Sunday, February 28, 2010

7 Questions For: Author Christine Blevins

Christine Blevins is the author of Midwife of the Blue Ridge and The Tory Widow, both historical novels. From the bio section of her website: “Christine Blevins grew up on the south side of Chicago. She is the youngest of four children born to Ukrainian immigrants. Like most immigrant kids, she was expected to study hard and excel in school. She spent a lot of time with her nose in a book, and in her beloved books, she found the pathways to worlds beyond the grimy neighborhood she lived in. Christine eventually left the old neighborhood, completed design school, landed a job as an interior designer, fell in love with Brian Blevins (a wonderful guy), married him, had children (four great kids), veered into the graphic design business (partners with Brian), all the while never losing her ability to become wholeheartedly immersed in a good story.” Mrs. Blevins lives in Illinois with her family and their golden retriever, Dude. 

And now Christine Blevens faces the 7 Questions:

Question Seven: What are your top three favorite books?

Oy! I hate this question. I have too many! In keeping with me being a historical novelist and all, my three favorites books today are stories that absolutely swept me away to another time and place:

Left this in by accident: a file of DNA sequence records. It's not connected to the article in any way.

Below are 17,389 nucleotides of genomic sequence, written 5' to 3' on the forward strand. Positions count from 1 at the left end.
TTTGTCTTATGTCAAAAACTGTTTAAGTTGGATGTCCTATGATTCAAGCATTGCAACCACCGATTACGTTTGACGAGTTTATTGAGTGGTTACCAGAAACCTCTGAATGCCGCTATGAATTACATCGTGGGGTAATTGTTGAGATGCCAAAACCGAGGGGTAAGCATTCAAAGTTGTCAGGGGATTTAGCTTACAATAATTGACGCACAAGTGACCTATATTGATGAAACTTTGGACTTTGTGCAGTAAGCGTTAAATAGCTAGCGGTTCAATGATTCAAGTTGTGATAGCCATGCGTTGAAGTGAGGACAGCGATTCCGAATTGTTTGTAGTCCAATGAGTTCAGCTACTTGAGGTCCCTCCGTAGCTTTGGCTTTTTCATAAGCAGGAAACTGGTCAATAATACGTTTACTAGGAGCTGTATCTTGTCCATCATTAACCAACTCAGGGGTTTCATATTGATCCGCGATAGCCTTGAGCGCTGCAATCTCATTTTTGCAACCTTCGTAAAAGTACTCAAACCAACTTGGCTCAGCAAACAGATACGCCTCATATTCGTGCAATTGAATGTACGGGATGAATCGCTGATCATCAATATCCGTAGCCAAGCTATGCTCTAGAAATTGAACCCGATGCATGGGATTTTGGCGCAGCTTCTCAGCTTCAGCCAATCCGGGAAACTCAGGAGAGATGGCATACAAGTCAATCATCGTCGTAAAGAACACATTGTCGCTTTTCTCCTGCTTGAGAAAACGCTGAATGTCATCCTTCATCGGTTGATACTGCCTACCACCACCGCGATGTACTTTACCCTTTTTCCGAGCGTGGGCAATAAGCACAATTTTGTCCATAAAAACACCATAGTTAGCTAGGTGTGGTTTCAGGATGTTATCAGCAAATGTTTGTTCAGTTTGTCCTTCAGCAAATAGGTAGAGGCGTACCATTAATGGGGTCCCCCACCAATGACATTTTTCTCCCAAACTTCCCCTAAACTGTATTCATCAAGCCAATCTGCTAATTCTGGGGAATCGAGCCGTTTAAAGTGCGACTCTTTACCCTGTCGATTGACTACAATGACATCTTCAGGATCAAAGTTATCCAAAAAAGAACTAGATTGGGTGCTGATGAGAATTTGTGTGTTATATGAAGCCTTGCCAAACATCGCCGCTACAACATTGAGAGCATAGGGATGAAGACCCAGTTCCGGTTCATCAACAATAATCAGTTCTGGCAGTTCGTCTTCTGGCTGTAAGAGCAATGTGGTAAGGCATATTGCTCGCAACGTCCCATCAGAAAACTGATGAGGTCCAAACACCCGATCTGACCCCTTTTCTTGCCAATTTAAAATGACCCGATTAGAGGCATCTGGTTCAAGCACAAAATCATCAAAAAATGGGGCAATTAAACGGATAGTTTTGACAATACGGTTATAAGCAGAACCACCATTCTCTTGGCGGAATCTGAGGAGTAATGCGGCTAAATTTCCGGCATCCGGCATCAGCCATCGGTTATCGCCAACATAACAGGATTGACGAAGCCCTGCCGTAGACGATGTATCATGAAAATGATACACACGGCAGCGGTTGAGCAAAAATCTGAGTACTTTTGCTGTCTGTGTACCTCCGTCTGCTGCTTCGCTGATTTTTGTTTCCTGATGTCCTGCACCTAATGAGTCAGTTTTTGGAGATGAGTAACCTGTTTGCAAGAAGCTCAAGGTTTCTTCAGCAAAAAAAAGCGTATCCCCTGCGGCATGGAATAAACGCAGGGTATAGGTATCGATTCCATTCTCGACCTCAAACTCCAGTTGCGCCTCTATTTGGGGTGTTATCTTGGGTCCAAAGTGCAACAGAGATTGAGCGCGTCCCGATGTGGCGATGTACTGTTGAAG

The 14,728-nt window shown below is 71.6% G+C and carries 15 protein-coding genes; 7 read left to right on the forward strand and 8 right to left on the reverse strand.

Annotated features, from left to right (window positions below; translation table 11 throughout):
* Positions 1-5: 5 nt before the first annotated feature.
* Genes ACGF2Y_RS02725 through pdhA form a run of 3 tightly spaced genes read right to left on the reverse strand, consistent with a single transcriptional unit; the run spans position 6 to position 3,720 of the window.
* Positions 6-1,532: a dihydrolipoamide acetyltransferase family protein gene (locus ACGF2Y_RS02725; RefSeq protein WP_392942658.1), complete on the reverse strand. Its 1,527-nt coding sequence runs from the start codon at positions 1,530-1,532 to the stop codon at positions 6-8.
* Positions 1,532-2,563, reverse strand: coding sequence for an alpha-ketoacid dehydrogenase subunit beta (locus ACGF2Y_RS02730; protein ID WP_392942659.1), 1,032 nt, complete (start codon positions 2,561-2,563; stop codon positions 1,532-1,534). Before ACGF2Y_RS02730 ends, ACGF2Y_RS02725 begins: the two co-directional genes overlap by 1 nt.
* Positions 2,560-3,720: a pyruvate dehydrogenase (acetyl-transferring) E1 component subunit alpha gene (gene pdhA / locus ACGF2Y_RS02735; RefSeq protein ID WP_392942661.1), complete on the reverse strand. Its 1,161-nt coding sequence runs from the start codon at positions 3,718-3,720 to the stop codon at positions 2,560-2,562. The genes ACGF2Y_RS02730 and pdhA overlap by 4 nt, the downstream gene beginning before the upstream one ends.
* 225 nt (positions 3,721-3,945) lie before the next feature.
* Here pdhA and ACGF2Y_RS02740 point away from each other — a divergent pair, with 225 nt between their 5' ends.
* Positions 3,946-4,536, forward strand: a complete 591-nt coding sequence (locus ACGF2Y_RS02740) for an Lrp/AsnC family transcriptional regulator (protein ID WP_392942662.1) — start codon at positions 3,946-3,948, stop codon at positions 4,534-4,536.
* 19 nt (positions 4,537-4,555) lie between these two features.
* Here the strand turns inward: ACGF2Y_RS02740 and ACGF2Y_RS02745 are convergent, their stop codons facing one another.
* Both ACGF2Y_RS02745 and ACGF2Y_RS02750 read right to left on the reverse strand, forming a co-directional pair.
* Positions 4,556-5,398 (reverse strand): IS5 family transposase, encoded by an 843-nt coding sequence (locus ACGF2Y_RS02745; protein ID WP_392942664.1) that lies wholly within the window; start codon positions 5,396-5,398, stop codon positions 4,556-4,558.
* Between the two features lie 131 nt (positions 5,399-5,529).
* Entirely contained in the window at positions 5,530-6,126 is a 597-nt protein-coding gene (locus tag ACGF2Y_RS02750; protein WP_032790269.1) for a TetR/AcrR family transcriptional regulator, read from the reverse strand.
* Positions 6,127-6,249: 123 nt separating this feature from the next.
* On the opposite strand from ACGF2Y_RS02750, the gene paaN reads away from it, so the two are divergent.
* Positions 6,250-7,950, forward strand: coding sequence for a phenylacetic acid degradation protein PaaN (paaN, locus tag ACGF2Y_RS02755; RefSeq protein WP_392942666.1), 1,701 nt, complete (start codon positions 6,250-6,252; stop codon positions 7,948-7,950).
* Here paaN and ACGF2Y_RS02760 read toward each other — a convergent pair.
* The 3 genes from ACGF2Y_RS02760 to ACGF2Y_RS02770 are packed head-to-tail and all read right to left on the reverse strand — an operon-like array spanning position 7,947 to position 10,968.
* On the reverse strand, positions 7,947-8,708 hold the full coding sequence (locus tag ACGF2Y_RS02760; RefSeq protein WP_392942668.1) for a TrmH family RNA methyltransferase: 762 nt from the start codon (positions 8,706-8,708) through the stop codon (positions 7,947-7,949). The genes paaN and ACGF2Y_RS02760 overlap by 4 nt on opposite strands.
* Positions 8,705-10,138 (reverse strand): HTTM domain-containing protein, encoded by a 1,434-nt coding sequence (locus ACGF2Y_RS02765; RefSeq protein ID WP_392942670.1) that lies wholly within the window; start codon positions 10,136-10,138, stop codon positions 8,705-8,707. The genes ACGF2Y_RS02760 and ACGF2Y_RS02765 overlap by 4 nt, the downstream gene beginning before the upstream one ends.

THE HOBBIT by J.R.R. Tolkien
SHOGUN by James Clavell

Question Six: How much time do you spend each week writing? Reading?

With a job (I’m a marketing director for a construction company) and a family that I like to spend time with (happily married for almost 30 years, four grown kids, and one lovely granddaughter) I have to maintain a pretty structured routine in order to meet my writing deadlines. I have recently shifted to a four-day workweek, and I devote most of my three-day weekend to writing, and to writing-business stuff, like answering these questions ;-).

I do “write” on workdays from about 7 pm to 11, but that time is mainly spent tuning up whatever I accomplished on the weekend, and compiling research for the upcoming segment.

I have to say I’m extraordinarily lucky to have a very supportive family that pitches in to help me keep the house in order, the laundry done, and the fridge stocked, otherwise, I’d be at wits end.


Unfortunately, to keep up a pace of producing a book a year, reading for pleasure is something I don’t have much time for. As a historical fiction writer, I have to read an awful lot of non-fiction in order to really “know” my time period, my setting, and how my characters exist within it. My WIP is a sequel to THE TORY WIDOW—published this past April, it’s a story set in New York City at the onset of the American Revolution—and even though I do have a good handle on Revolutionary America, I still end up having to do a lot of research to keep the details alive and accurate. I do read for pleasure when I’m on vacation though.

We just spent a week in Mexico, and I gobbled up four books. Yum!

Question Five: What was the path that led you to publication?

About 8 years ago, when my younger two became old enough to require less of my attention, I began writing fiction as a hobby. I floundered around on my own for a while, and then joined a writer’s group that met once a week at my local community college. In group, I began to write a novel in my favorite genre—historical fiction.